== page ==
Many of you are preparing to head back to school, or may have already started. As educators, we are always looking for creative ways to connect with our students. The games we have created are a great way to get your students excited about learning.
We have come up with our top 5 ways to incorporate the Summer Games into your classroom.
1. Medal Count Math
Throughout the Summer Games, you could have your students track the number of medals the United States earns in gold, silver, and bronze. You could also have them track other countries. Then you could do simple math activities that involve the basic operations (addition, subtraction, multiplication) and could even incorporate probability as well!
2. Reach for the Gold Reading
Reading books could become a fun competition in your classroom. You could create an “Olympic” themed reading log where students track either their minutes read or number of books read. Then they could be awarded certificates or medals at the end of the month. We have found a list compiled by Scholastic that could become part of a Reach for the Gold Reading program in your classroom. Below, you can click on our reading log for August which focuses on a reading competition.
The Olympic Games have a rich history. Have your students complete a webquest where they will learn about the origin of the Olympics, the modern-day Olympics and even perform a skit at the end. You can find this webquest by clicking here.
4. Math Games
Students love competing against each other. One perfect subject to incorporate competition would be math. Let’s say you are reviewing for a test on multiplication. It would be very easy to create 4-5 different stations for review, and I’m sure many of you have done this already. But to take it the next step would be to turn these stations into Olympic events. Divide your class into groups of 4-5. Have them come up with a team name that relates to what your are learning about (example: Multiplication Monsters). For each station, set guidelines as to how you will determine which team finishes first. Maybe it’s first one done, or most correct in a given time period. After each event, do an updated medal count for each group. Continue the games until the last event. You can spruce this up by having an Opening and Closing Ceremony as well. Don’t forget to talk about sportsmanship too! Below you will find our Multiplication Games activity all set to go for classroom use!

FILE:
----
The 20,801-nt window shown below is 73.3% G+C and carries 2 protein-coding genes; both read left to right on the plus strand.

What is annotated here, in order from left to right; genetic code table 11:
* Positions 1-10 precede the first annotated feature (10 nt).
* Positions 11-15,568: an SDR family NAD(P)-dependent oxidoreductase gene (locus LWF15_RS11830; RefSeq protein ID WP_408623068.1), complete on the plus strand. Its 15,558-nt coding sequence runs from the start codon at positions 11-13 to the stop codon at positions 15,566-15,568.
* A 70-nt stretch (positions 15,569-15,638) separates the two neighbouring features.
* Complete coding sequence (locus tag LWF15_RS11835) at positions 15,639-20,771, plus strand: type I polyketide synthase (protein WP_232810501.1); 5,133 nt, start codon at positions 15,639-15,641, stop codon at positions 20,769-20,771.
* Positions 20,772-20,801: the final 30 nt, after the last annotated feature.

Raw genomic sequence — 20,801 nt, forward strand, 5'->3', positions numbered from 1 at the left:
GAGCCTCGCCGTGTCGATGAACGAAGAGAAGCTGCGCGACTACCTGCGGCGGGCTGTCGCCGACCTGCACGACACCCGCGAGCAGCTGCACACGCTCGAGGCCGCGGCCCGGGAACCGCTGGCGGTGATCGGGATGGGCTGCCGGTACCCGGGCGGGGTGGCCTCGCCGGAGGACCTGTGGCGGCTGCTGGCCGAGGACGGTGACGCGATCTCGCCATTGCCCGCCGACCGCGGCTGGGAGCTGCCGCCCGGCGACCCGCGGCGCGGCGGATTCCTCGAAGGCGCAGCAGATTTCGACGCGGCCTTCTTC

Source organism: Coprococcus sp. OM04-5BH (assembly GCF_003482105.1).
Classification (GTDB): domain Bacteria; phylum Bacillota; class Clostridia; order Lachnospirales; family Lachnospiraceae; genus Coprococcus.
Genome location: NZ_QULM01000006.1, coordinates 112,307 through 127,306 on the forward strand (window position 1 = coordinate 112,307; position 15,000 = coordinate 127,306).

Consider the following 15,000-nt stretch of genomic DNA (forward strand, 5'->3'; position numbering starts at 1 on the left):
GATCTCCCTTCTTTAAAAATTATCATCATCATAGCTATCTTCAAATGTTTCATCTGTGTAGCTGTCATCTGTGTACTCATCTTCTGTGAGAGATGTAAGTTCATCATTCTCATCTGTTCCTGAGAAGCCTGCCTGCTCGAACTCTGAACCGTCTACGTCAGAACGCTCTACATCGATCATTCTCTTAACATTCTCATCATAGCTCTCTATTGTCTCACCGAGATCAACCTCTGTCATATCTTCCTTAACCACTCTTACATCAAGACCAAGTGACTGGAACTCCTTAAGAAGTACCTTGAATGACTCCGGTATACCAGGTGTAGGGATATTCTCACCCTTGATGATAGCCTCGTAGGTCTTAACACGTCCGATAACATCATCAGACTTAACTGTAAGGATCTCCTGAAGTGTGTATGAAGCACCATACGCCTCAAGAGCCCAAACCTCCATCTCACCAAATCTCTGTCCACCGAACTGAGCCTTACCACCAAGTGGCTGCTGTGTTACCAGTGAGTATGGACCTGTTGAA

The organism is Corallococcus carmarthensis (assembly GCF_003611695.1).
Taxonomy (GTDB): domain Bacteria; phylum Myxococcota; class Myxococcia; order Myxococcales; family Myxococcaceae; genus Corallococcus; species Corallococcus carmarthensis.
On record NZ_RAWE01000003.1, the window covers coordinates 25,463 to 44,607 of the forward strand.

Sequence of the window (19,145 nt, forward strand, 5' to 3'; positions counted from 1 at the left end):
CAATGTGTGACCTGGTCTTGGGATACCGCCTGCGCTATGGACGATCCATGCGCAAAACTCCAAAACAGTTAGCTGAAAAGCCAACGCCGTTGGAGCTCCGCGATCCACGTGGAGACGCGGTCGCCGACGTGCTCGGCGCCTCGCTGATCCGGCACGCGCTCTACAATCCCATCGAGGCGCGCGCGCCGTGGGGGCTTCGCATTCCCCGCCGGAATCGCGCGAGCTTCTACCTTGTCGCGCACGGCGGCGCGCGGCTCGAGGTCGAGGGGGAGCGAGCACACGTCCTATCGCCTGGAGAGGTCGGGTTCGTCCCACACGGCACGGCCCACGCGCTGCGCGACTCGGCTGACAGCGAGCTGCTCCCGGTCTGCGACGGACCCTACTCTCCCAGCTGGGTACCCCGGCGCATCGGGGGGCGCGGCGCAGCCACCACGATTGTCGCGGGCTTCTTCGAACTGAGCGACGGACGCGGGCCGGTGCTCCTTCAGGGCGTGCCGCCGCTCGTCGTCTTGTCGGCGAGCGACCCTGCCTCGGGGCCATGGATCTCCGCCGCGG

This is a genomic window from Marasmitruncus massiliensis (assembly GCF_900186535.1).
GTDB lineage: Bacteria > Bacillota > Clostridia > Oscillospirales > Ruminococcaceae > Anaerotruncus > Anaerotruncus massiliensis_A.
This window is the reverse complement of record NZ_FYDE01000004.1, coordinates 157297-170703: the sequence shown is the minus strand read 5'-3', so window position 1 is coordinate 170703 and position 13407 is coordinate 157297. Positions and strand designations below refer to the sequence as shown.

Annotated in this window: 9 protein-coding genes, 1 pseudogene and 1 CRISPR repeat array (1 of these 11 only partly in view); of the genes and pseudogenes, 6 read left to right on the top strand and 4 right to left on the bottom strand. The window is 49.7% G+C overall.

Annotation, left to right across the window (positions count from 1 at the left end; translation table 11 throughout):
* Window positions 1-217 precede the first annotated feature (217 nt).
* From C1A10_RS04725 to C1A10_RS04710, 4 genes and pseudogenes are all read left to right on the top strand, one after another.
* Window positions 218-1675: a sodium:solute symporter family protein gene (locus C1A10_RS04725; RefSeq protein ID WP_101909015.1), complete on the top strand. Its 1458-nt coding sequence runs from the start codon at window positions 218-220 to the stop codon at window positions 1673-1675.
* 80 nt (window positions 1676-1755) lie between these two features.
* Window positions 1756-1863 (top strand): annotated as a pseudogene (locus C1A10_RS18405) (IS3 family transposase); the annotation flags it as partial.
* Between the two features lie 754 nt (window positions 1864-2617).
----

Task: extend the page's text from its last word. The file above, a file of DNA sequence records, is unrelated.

5. Biography of Heroes
The Olympics are a time to think about sportsmanship, peace, hard work, and coming together as a global community. A great activity you could do with your students would be for them to research a hero that matches the above ideals and to write a report about how they can be considered a hero. There are many non-fiction books about firefighters, police officers and everyday heroes. We also found a great post from The Reading Room that lists 20 great books that feature a hero in fiction. As a culminating activity, you could have your students share their reports with the class and even display them in the room with the theme of each hero: courage, dedication, social justice…
The Summer Olympics go from August 5th-21st. We hope that you can incorporate some of the above ideas into your classroom during this world-wide event!
(Just a reminder, if you are a teacher creating resources about the games, there are copyright/trademark restrictions. You can not use the words “Olympics, Summer Games, and Winter Games.” You also cannot use the Olympic rings or any other symbol associated with the games.)